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Abstract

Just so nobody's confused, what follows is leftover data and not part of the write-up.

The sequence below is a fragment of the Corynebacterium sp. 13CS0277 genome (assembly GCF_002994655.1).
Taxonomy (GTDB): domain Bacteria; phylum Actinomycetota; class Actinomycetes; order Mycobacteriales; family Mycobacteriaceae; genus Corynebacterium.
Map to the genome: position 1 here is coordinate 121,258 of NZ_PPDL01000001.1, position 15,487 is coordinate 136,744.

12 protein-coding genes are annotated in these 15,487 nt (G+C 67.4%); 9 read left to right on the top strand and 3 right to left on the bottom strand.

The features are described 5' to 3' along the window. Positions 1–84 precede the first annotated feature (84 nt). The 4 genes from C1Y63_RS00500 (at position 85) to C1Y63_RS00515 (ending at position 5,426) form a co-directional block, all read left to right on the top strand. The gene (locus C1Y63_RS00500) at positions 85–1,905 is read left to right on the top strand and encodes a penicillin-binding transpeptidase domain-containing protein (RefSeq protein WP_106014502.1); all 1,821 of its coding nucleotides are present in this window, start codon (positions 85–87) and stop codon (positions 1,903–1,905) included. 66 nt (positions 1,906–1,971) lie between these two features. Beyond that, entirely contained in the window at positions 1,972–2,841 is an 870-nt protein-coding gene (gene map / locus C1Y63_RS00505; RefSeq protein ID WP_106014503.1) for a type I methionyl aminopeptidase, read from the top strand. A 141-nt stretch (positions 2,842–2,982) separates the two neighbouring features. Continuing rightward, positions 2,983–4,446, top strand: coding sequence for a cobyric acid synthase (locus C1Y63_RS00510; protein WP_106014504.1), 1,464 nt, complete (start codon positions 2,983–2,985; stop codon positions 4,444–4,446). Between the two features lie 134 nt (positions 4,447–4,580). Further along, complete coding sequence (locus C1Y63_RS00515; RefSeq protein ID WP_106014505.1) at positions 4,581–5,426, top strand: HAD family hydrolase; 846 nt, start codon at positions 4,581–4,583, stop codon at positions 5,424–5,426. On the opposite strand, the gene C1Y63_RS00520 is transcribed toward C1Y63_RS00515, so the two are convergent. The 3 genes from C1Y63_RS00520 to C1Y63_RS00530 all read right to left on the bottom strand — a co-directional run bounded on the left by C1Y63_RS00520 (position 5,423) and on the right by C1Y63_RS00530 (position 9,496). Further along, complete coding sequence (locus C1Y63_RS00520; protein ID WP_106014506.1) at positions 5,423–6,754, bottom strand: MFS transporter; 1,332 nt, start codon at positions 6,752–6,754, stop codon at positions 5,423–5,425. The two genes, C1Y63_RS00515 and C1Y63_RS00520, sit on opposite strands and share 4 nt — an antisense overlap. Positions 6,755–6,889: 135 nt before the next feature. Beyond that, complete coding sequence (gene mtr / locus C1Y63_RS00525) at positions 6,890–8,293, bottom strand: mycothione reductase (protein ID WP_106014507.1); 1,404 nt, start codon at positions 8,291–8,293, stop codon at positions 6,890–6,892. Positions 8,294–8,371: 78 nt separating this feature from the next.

Although individuals may view themselves as part of a group (e.g., couple, a family, or a nationality) when comparing to others, most contemporary theory and research in psychology focuses on the interpersonal comparisons that individuals make to other individuals. The prevailing view is quite individually oriented as it emphasizes the closeness between individuals as the most important basis of interpersonal comparison. However, membership in a meaningful ‘reference group’ typically frames interpersonal comparison, even where individuals do not consciously attend to the group. This makes individuals especially likely to make interpersonal comparisons to other members of their reference group and for these comparisons to be especially affecting psychologically. These are the central tenets of reference group theory (Hyman, 1942; Merton, 1957). In this paper, we use reference group theory to highlight the role of group membership in what otherwise appear to be individually oriented interpersonal comparisons.